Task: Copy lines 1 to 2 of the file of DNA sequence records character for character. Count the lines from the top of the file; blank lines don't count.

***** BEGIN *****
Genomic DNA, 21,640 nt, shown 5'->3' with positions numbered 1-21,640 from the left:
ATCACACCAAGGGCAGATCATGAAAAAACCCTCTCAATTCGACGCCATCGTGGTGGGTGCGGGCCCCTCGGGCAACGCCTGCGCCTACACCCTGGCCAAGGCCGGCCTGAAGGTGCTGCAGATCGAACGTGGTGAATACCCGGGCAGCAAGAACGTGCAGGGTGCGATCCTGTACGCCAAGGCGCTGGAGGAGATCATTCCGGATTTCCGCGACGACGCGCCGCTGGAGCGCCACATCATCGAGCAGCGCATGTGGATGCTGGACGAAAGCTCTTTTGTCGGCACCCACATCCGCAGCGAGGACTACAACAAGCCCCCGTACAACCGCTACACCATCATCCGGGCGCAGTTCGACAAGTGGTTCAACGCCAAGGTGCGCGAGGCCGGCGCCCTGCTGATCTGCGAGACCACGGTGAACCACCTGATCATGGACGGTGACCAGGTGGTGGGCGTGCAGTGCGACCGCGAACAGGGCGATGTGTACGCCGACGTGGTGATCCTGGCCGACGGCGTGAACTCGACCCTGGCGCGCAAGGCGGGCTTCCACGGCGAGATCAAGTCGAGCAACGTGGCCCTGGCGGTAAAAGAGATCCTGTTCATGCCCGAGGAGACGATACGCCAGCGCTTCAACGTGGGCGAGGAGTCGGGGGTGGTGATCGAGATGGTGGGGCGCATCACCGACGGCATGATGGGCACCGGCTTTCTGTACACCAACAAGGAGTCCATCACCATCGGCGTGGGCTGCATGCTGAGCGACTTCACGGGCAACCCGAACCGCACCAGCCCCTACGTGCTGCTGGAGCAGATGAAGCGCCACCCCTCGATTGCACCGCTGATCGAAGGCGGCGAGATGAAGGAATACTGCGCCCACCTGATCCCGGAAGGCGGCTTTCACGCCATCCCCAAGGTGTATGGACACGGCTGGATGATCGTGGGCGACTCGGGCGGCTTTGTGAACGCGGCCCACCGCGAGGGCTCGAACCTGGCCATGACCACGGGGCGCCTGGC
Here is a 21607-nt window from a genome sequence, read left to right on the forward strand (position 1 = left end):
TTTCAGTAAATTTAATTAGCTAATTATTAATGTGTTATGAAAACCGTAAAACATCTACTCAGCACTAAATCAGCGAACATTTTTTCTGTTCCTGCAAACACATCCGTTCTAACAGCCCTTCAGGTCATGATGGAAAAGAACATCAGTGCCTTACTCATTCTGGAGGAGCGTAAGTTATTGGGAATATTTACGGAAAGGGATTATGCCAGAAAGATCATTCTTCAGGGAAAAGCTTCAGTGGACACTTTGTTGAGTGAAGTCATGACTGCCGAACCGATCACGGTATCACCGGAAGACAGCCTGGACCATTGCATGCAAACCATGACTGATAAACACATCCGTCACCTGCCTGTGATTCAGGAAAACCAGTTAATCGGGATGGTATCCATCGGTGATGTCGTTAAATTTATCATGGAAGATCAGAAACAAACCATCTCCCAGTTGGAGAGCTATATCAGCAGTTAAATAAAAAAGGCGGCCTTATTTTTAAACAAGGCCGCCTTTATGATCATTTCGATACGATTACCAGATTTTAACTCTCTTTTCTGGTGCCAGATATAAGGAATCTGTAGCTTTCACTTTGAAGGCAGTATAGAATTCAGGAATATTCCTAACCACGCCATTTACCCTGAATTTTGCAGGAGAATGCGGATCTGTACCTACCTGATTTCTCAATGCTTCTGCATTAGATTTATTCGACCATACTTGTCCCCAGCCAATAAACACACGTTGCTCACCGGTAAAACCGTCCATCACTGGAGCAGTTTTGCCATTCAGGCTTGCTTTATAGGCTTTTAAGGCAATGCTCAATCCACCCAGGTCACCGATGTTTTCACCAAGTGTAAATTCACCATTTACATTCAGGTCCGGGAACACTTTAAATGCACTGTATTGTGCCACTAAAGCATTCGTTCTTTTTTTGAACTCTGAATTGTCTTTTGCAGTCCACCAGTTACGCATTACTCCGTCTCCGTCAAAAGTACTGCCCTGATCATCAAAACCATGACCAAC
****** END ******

Genomic DNA, 21,640 nt, shown 5'->3' with positions numbered 1-21,640 from the left:
ATCACACCAAGGGCAGATCATGAAAAAACCCTCTCAATTCGACGCCATCGTGGTGGGTGCGGGCCCCTCGGGCAACGCCTGCGCCTACACCCTGGCCAAGGCCGGCCTGAAGGTGCTGCAGATCGAACGTGGTGAATACCCGGGCAGCAAGAACGTGCAGGGTGCGATCCTGTACGCCAAGGCGCTGGAGGAGATCATTCCGGATTTCCGCGACGACGCGCCGCTGGAGCGCCACATCATCGAGCAGCGCATGTGGATGCTGGACGAAAGCTCTTTTGTCGGCACCCACATCCGCAGCGAGGACTACAACAAGCCCCCGTACAACCGCTACACCATCATCCGGGCGCAGTTCGACAAGTGGTTCAACGCCAAGGTGCGCGAGGCCGGCGCCCTGCTGATCTGCGAGACCACGGTGAACCACCTGATCATGGACGGTGACCAGGTGGTGGGCGTGCAGTGCGACCGCGAACAGGGCGATGTGTACGCCGACGTGGTGATCCTGGCCGACGGCGTGAACTCGACCCTGGCGCGCAAGGCGGGCTTCCACGGCGAGATCAAGTCGAGCAACGTGGCCCTGGCGGTAAAAGAGATCCTGTTCATGCCCGAGGAGACGATACGCCAGCGCTTCAACGTGGGCGAGGAGTCGGGGGTGGTGATCGAGATGGTGGGGCGCATCACCGACGGCATGATGGGCACCGGCTTTCTGTACACCAACAAGGAGTCCATCACCATCGGCGTGGGCTGCATGCTGAGCGACTTCACGGGCAACCCGAACCGCACCAGCCCCTACGTGCTGCTGGAGCAGATGAAGCGCCACCCCTCGATTGCACCGCTGATCGAAGGCGGCGAGATGAAGGAATACTGCGCCCACCTGATCCCGGAAGGCGGCTTTCACGCCATCCCCAAGGTGTATGGACACGGCTGGATGATCGTGGGCGACTCGGGCGGCTTTGTGAACGCGGCCCACCGCGAGGGCTCGAACCTGGCCATGACCACGGGGCGCCTGGC